What is Silver Diamine Fluoride (SDF)?
What is old is new again!
About 100 years ago, dentists used to treat cavities with Silver Nitrate. This sometimes worked. It would arrest decay, harden the tooth, and basically the “rot” would stop. But then new drilling techniques, new filling materials, and new dentists saw that as an “old” way of treating decay; and saw a “drill and fill” model of treating cavities as the “best way” to treat cavities. Well to be honest, “drill and fill” is a SURGICAL model of treating cavities, but it doesn’t actually “TREAT” the disease itself.
Fast forward 100 years. There is a new product, reformulated as Silver Diamine Fluoride that works similarly to the older Silver Nitrate (only better, of course).
To apply SDF, we first dry the teeth (using air and cotton rolls), we dab on a single drop of SDF on the lesion for one minute, then we seal the lesion with fluoride varnish. We come back a few weeks later and repeat the process to ensure the treatment has taken hold in the lesion.
It is inexpensive, safe, painless, non-surgical, MEDICAL way to treat cavities and it actually goes to the root cause of cavities, -the bacteria that cause cavities.
(For more information about a medical model of treating cavities, see my blog Medical management of Caries (decay) Posted on ).
The downside? It turns the treated lesion black. This is both a good thing and a bad thing. Black isn’t very pretty, but it only shows up on a decayed tooth, not on sound tooth enamel. This helps a dentist see a lesion better so if “drill and fill” treatment plan is decided on later, the dentist can actually see the lesion being drilled and so the actual filling can be kept to a minimum. From a cosmetic standpoint, people don’t like to see blackened teeth, but they are teeth that are healthier and stronger.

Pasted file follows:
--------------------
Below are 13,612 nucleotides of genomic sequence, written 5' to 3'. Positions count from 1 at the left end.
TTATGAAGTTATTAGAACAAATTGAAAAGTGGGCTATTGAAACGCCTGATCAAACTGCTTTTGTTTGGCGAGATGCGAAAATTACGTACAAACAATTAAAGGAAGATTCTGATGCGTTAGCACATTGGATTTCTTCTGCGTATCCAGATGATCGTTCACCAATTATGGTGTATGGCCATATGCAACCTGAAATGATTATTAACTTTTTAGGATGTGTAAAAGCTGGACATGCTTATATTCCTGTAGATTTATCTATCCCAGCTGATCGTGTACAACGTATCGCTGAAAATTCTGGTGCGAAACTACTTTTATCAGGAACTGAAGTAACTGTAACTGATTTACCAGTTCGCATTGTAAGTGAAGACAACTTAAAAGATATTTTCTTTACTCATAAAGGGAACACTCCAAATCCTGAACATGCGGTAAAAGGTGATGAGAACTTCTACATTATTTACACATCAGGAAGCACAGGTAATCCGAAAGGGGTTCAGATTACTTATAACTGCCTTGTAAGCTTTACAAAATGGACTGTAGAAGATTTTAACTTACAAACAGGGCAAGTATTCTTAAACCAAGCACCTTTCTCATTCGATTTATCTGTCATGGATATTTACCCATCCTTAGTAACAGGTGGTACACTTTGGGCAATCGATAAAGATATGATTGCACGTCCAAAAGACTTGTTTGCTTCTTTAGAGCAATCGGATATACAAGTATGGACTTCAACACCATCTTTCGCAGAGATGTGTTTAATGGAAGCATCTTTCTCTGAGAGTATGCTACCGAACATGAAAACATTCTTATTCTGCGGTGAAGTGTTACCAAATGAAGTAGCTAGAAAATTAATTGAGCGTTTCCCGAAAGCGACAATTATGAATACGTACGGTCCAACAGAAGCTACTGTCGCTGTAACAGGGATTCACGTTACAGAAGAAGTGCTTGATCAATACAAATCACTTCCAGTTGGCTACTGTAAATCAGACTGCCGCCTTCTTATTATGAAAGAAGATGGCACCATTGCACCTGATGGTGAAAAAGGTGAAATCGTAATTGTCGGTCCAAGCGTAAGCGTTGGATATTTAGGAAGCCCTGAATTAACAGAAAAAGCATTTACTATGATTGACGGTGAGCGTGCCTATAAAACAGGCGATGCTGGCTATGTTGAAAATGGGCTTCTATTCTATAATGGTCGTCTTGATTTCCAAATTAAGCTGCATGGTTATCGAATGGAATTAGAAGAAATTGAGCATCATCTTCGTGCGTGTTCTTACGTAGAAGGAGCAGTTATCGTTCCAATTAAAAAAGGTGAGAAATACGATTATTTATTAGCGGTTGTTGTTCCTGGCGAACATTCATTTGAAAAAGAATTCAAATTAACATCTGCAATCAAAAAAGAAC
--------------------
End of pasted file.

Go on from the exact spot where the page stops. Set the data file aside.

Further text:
For certain populations, such as very young children and people with cognitive issues, this is a blessing not to have to have to treat caries in a hospital setting.
Here is a link to a fact sheet about SDF.
Here is a link from a PBS report about SDF.
And lastly, another link to a dental publication about using SDF in older populations.
SDF was approved by the FDA in 2014. A new CDT #D1354 (dental treatment code) was created in 2016. Here in Oregon, the Oregon Board of Dentistry has recently allowed Dental Hygienists to treat teeth with SDF.
Let me know if you are interested in this exciting new (old?) treatment!
Ann Ossinger is a Registered Dental Hygienist who owns DoorStep DentalHygiene, LLC, a mobile dental hygiene service that provides dental hygiene services to people who would otherwise be unable to go to a regular dental clinic in the Linn-Benton Counties of Oregon. 541-990-0814. Please contact Ann if you have any questions!